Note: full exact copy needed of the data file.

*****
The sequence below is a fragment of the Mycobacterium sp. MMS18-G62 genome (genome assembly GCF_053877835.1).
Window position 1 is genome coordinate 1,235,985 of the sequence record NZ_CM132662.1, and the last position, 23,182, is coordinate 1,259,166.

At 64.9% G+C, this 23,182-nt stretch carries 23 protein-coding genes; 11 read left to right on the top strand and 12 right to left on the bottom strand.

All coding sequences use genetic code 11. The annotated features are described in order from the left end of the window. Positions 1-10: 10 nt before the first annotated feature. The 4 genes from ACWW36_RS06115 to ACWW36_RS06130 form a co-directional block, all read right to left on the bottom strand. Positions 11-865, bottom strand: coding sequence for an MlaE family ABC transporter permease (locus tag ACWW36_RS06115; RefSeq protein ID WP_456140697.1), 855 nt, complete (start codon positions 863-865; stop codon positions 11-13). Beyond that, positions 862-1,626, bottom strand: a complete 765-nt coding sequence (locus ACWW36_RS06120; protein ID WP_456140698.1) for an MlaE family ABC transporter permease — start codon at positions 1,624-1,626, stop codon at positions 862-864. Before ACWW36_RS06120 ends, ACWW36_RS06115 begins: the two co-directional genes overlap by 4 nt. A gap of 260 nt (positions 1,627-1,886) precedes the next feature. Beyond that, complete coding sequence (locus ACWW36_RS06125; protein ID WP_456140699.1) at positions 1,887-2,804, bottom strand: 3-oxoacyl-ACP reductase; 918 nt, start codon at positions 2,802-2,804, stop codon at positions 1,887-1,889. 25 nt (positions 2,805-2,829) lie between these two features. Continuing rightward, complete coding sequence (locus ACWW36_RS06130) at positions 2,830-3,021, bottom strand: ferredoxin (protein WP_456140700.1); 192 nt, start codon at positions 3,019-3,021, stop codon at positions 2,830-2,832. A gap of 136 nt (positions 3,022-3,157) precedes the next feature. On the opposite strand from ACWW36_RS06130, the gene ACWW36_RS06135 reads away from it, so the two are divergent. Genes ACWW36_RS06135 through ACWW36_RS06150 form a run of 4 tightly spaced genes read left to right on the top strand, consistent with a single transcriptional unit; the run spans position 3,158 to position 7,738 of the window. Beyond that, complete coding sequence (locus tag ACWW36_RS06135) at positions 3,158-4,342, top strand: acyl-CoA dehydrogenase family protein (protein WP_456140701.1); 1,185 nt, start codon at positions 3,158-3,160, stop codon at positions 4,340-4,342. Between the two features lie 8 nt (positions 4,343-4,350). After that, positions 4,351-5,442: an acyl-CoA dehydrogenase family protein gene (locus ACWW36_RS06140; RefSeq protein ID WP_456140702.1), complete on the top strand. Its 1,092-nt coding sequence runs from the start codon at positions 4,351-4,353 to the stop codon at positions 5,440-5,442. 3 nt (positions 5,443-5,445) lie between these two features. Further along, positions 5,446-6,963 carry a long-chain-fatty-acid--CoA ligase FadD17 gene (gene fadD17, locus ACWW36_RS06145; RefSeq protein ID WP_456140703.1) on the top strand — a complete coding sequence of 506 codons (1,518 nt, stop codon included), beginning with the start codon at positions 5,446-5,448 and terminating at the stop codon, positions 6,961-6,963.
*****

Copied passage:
The sequence below is a fragment of the Mycobacterium sp. MMS18-G62 genome (genome assembly GCF_053877835.1).
Window position 1 is genome coordinate 1,235,985 of the sequence record NZ_CM132662.1, and the last position, 23,182, is coordinate 1,259,166.

At 64.9% G+C, this 23,182-nt stretch carries 23 protein-coding genes; 11 read left to right on the top strand and 12 right to left on the bottom strand.

All coding sequences use genetic code 11. The annotated features are described in order from the left end of the window. Positions 1-10: 10 nt before the first annotated feature. The 4 genes from ACWW36_RS06115 to ACWW36_RS06130 form a co-directional block, all read right to left on the bottom strand. Positions 11-865, bottom strand: coding sequence for an MlaE family ABC transporter permease (locus tag ACWW36_RS06115; RefSeq protein ID WP_456140697.1), 855 nt, complete (start codon positions 863-865; stop codon positions 11-13). Beyond that, positions 862-1,626, bottom strand: a complete 765-nt coding sequence (locus ACWW36_RS06120; protein ID WP_456140698.1) for an MlaE family ABC transporter permease — start codon at positions 1,624-1,626, stop codon at positions 862-864. Before ACWW36_RS06120 ends, ACWW36_RS06115 begins: the two co-directional genes overlap by 4 nt. A gap of 260 nt (positions 1,627-1,886) precedes the next feature. Beyond that, complete coding sequence (locus ACWW36_RS06125; protein ID WP_456140699.1) at positions 1,887-2,804, bottom strand: 3-oxoacyl-ACP reductase; 918 nt, start codon at positions 2,802-2,804, stop codon at positions 1,887-1,889. 25 nt (positions 2,805-2,829) lie between these two features. Continuing rightward, complete coding sequence (locus ACWW36_RS06130) at positions 2,830-3,021, bottom strand: ferredoxin (protein WP_456140700.1); 192 nt, start codon at positions 3,019-3,021, stop codon at positions 2,830-2,832. A gap of 136 nt (positions 3,022-3,157) precedes the next feature. On the opposite strand from ACWW36_RS06130, the gene ACWW36_RS06135 reads away from it, so the two are divergent. Genes ACWW36_RS06135 through ACWW36_RS06150 form a run of 4 tightly spaced genes read left to right on the top strand, consistent with a single transcriptional unit; the run spans position 3,158 to position 7,738 of the window. Beyond that, complete coding sequence (locus tag ACWW36_RS06135) at positions 3,158-4,342, top strand: acyl-CoA dehydrogenase family protein (protein WP_456140701.1); 1,185 nt, start codon at positions 3,158-3,160, stop codon at positions 4,340-4,342. Between the two features lie 8 nt (positions 4,343-4,350). After that, positions 4,351-5,442: an acyl-CoA dehydrogenase family protein gene (locus ACWW36_RS06140; RefSeq protein ID WP_456140702.1), complete on the top strand. Its 1,092-nt coding sequence runs from the start codon at positions 4,351-4,353 to the stop codon at positions 5,440-5,442. 3 nt (positions 5,443-5,445) lie between these two features. Further along, positions 5,446-6,963 carry a long-chain-fatty-acid--CoA ligase FadD17 gene (gene fadD17, locus ACWW36_RS06145; RefSeq protein ID WP_456140703.1) on the top strand — a complete coding sequence of 506 codons (1,518 nt, stop codon included), beginning with the start codon at positions 5,446-5,448 and terminating at the stop codon, positions 6,961-6,963.